I'm willing to bet this has been answered many time in many forms but I could't find anything that helped me, neither in the documentation nor by searching this forum.
The TBB docs are written from the perspective of a single-threaded program entering parallelizable sections (possibly nested) and emerging from them again. There's language about the requirement that each thread entering a TBB parallel construct initializing a task_sceduler_init object but nothing about what effect that has.
I've got a couple of situations that don't exactly fit the paradigm. Take the more general one: a library that may be called from a multithreaded program and wants to use TBB internally. We may be called from a thread with an existing task scheduler but from outside any TBB task, we may be called from inside a tbb task, and we may be called on a thread that's never heard of TBB before.
Further complicating matters, I'm working in Windows where all threads are not created equal. There's a faily hideous matrix of things thathave per-thread initialization and periodic maintenance obligations.
I know, use the source, Luke. What I'm hoping for here isn't so much an insight into the TBB mechanism as the phrase that whacks my head into alignment with the authors' heads.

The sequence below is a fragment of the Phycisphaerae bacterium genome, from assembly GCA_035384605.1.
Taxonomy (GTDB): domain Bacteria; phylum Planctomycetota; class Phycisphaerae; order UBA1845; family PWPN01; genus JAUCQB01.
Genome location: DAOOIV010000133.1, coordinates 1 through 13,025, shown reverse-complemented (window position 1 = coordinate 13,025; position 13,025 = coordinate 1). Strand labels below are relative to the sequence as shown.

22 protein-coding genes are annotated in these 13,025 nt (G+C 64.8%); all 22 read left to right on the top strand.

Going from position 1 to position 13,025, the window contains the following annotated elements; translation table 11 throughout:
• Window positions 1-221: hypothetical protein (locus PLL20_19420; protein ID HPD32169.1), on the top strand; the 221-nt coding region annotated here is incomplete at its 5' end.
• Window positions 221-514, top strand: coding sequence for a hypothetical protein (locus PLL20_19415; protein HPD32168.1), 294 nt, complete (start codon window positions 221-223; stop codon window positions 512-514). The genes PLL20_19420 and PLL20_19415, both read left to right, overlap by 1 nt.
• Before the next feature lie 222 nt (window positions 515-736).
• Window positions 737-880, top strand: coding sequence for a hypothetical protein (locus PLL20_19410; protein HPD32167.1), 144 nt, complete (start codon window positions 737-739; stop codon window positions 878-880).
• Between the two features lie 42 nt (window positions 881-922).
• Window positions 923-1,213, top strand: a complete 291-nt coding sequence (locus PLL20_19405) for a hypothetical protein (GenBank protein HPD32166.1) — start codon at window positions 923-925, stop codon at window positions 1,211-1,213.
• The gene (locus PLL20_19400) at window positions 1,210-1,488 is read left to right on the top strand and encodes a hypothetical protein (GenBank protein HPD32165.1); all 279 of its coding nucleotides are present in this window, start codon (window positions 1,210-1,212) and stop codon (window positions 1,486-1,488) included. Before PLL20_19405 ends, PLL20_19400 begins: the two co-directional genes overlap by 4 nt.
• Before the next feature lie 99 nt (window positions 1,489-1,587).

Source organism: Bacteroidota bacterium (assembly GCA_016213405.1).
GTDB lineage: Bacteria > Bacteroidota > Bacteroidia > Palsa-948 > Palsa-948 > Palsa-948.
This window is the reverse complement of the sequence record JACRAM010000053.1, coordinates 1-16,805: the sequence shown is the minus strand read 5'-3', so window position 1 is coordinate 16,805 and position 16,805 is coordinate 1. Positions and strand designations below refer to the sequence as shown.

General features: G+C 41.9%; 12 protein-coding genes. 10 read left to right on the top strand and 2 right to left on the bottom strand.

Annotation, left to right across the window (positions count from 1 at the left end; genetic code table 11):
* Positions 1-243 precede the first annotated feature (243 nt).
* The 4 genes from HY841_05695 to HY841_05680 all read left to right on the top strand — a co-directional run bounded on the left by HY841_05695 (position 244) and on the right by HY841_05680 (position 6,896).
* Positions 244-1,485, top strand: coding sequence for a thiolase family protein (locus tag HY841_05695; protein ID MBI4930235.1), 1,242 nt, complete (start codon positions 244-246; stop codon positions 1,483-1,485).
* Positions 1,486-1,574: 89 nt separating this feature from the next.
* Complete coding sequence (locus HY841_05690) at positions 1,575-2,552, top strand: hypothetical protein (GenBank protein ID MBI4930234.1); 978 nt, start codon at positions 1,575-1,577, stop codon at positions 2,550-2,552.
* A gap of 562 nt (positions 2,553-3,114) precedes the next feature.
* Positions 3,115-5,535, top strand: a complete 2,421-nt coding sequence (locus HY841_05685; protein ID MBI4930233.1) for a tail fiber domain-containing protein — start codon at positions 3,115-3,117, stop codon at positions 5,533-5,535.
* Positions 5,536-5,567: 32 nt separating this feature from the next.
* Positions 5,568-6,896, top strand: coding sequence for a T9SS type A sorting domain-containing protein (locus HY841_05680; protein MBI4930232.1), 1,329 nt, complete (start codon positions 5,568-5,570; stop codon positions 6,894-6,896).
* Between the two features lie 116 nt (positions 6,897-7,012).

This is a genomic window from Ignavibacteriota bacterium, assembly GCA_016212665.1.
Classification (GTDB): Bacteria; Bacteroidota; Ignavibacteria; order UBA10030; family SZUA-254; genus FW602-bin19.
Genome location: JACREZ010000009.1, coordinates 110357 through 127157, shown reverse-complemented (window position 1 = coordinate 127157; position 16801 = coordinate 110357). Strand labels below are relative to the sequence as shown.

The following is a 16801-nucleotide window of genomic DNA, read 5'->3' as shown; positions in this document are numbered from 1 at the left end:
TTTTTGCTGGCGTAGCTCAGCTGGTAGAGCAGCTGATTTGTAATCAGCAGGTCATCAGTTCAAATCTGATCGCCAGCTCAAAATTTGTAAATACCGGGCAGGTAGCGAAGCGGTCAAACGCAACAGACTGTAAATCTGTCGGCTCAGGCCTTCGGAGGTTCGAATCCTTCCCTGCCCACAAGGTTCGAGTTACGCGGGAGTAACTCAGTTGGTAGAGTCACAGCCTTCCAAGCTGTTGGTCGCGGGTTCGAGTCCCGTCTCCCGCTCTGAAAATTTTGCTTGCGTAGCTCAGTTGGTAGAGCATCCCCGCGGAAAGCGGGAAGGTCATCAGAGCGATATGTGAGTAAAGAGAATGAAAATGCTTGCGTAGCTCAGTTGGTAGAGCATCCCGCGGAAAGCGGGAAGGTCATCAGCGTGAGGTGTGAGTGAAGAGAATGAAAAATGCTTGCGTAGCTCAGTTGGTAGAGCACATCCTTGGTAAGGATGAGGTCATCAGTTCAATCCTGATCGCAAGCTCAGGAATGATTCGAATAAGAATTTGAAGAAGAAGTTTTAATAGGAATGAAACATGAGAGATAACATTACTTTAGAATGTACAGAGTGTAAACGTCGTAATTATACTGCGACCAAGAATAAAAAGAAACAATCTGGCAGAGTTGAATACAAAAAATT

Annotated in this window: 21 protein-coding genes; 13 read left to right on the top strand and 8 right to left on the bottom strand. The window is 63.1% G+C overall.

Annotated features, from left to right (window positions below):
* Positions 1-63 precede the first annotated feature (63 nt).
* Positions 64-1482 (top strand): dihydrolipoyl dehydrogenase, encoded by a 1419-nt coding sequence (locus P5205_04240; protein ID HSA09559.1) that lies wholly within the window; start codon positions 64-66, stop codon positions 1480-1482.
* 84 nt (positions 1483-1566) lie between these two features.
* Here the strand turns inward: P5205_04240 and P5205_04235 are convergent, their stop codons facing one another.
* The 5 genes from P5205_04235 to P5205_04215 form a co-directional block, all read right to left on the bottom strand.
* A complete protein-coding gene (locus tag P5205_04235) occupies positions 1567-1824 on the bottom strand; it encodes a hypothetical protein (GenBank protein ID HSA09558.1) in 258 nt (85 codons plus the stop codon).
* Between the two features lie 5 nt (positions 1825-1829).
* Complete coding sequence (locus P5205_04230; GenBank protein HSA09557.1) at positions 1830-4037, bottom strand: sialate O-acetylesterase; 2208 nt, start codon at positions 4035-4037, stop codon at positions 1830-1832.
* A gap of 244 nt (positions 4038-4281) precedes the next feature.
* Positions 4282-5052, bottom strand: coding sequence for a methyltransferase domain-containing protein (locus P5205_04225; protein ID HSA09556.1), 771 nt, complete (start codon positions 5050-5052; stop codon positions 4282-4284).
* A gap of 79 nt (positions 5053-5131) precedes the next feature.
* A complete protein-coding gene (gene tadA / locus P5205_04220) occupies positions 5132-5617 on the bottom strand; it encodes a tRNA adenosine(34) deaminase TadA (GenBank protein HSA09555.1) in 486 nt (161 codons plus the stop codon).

If two independent user threads call into a module that uses TBB internally, will the tasks created by the called entry points be sceduled against each other? If so, is there any direct way to influence how they are scheduled?
If there's any notion of worker thread initialization hooks, I didn't see it. Should there be? Is there an idiom for it?
We're considering implementing a structure where we wrap the tbb::parallel_foo templates with versions that pass their parameters from whatever user thread they were invoked on into a TBB thread pool. The task trees so created are meant to have arbitrarily overlapping lifetimes and no direct interaction with one another. What if any gotchas do I need to be looking out for.